Christian Music Industry 2011 101

It’s been five years(ish) since my label closed its doors. Five years living a few miles outside of Nashville but a million miles from the Christian music industry in many ways.

A lot has changed in that industry in a short time.

Now that I’m on the brink of recording and releasing my first studio album in five years, well, I figured it was time to go back to school and relearn the Christian music industry.

Today I had the first of many meetings with people at the top of the industry five years ago – to learn more about how things have changed, how they’ve stayed the same, and discern if there’s a place for me in the industry today.

The expert I had lunch with strongly believes most artists don’t need a label now. Even when I threw out the name of a label I think is well worth being part of, he said I was wrong. He essentially argued that while there are still plenty of Christians who love music written about or because of faith, the labels haven’t figured out how to consistently get new music to them. A short list of problems making the job of labels hard to impossible:

  • Radio stations aren’t playing many artists and what gets played isn’t getting the bump in sales that radio play used to generate. He and I don’t know why.
  • A-level artists used to take smaller artists out on the road as openers (for a hefty price) but no more. Now the A-level guys go out together. It’s the only way to fill seats.
  • Many physical retailers have stopped carrying music or have greatly reduced the size of that department.
  • There are no major Christian music media outlets – no dominant music magazine and no major industry promoter on-line either.

Record deals, it’s argued, were well worth what an artist gave up to sign them ten years ago when these problems didn’t exist to the extent they do now. Signing a contract meant you had a good shot at radio play, touring with a drawing artist, and having your CD stocked in stores music lovers shop.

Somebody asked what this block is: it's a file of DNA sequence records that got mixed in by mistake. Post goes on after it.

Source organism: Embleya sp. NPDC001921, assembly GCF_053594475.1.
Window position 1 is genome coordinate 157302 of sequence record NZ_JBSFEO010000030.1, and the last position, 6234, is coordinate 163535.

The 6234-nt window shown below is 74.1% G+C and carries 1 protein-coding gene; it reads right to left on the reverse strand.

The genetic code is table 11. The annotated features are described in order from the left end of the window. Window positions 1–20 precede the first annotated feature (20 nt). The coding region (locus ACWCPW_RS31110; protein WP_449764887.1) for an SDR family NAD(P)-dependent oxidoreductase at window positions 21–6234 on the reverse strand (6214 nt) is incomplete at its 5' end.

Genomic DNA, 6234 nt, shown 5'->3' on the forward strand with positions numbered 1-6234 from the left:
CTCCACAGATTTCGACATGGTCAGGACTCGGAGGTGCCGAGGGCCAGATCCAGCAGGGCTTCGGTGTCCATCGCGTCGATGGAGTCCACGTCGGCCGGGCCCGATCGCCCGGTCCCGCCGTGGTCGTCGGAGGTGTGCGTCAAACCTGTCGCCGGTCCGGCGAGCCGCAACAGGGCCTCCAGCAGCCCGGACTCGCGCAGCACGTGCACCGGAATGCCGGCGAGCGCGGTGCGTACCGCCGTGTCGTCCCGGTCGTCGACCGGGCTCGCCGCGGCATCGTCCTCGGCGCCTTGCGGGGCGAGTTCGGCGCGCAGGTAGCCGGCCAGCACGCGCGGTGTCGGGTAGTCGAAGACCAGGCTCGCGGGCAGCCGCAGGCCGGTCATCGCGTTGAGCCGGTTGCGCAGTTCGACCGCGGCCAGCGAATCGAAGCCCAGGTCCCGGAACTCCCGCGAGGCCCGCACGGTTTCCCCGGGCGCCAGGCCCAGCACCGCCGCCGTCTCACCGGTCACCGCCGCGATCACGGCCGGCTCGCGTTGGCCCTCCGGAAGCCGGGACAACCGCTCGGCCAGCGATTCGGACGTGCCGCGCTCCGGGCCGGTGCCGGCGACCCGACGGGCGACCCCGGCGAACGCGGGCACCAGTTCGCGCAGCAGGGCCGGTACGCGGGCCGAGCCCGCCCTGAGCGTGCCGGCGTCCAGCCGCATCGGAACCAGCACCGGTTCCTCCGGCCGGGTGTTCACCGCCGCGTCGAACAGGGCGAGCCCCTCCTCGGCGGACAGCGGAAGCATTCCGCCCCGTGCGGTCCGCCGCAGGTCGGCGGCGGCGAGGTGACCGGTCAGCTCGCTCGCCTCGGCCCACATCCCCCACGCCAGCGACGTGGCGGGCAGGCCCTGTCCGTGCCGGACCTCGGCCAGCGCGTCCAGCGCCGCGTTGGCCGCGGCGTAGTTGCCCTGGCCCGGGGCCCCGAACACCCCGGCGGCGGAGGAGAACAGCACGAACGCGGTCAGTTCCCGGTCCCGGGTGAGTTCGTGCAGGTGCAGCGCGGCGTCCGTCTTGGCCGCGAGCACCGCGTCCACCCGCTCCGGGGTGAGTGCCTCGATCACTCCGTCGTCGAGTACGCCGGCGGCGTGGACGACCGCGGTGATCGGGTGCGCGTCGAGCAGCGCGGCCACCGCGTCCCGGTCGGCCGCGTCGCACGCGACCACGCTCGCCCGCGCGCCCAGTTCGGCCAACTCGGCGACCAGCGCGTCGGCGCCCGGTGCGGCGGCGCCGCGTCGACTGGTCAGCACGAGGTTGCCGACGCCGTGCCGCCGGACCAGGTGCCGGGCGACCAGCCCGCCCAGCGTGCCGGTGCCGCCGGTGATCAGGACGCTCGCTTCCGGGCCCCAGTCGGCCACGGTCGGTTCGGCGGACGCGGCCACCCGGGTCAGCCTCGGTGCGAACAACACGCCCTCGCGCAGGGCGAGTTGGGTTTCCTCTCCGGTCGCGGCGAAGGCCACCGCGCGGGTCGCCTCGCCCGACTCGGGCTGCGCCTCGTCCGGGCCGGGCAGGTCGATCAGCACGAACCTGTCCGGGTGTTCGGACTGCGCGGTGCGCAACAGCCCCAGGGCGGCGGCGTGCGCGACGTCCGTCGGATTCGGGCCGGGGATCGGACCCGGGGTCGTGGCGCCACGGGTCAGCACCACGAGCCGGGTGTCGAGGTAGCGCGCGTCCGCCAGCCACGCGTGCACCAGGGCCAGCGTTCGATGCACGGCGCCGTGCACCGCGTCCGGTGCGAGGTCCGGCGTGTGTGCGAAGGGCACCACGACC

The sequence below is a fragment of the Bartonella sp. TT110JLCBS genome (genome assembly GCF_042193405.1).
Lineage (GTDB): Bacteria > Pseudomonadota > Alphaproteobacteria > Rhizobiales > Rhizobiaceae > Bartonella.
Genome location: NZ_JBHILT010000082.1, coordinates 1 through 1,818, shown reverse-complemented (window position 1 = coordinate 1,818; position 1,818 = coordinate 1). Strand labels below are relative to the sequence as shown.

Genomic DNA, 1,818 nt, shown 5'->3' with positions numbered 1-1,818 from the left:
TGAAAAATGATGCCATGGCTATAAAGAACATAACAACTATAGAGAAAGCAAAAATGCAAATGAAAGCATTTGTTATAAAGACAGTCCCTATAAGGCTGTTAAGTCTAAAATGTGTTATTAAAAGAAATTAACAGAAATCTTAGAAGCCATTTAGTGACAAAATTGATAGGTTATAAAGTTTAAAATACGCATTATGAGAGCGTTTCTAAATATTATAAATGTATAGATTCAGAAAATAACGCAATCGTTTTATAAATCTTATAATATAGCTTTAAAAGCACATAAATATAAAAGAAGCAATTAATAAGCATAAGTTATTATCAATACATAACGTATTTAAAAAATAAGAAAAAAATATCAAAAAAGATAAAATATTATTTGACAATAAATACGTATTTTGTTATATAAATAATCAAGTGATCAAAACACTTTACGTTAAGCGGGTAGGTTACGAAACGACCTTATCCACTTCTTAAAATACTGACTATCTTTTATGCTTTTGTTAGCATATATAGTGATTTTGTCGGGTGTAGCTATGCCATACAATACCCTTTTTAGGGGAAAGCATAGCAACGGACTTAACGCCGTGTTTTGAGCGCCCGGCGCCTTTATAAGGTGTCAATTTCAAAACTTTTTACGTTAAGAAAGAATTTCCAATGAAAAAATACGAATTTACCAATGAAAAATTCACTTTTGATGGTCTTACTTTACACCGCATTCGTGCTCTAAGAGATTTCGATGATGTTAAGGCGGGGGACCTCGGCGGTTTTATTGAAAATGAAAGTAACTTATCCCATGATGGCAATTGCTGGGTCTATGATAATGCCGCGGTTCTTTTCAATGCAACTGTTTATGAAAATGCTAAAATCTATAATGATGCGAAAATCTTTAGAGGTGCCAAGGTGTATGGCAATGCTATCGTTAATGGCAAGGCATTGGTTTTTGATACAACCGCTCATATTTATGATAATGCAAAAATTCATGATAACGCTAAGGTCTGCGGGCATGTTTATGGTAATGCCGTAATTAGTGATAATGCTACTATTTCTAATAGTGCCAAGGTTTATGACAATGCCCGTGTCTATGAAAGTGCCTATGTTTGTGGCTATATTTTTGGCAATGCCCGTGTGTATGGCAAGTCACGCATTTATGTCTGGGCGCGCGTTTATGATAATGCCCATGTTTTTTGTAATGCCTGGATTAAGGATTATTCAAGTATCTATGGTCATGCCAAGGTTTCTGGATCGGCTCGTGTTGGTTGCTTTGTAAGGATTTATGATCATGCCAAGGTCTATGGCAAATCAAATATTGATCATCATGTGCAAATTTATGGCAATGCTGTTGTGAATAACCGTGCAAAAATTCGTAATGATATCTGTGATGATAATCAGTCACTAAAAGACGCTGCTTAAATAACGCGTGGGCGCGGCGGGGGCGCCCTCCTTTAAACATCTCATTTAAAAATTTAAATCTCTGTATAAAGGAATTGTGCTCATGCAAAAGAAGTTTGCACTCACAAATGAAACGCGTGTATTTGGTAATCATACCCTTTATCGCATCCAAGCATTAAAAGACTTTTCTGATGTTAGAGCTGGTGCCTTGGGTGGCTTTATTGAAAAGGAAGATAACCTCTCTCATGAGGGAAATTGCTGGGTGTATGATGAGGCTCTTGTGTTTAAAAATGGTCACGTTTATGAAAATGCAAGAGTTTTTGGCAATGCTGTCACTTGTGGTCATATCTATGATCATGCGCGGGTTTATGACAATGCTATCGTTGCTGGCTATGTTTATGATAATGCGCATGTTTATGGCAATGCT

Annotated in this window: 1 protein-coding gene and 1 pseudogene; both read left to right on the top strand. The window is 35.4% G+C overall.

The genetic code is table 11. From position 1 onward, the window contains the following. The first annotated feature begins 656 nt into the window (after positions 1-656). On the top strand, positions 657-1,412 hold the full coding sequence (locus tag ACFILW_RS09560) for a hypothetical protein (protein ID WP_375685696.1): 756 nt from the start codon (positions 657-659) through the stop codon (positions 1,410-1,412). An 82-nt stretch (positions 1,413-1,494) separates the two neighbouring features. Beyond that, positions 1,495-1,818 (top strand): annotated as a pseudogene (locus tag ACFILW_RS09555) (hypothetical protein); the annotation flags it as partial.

Not so anymore.

Yet, my friend informed me, many labels are now offering artists “360 deals” that give the label even more of an artist’s career to manage. “We did a mediocre job with the little you trusted us with before; why don’t you give us all of it now?”

In defense of labels, they don’t see it that way, and I see where they’re coming from. At their best these new 360 deals are offering services to artists – management, publishing, merchandising, tour support and production all under one roof. With these new deals labels can serve the artist in every dimension of their career in hopes of a better outcome than before.

But my friend says no deal is still the best deal for most. Especially when you consider that there were weeks in 2010 when there were as many independent artists on the radio charts as signed ones. And an artist can distribute their music on-line through iTunes and the like and get it in stores without a label’s help. And an artist with a few friends in cyber places (that’s you, dear readers) can have a longer reach than any Christian music magazine ever has.

Hmmm. Lots to consider after my first day back in class.

Make a record with Shaun Groves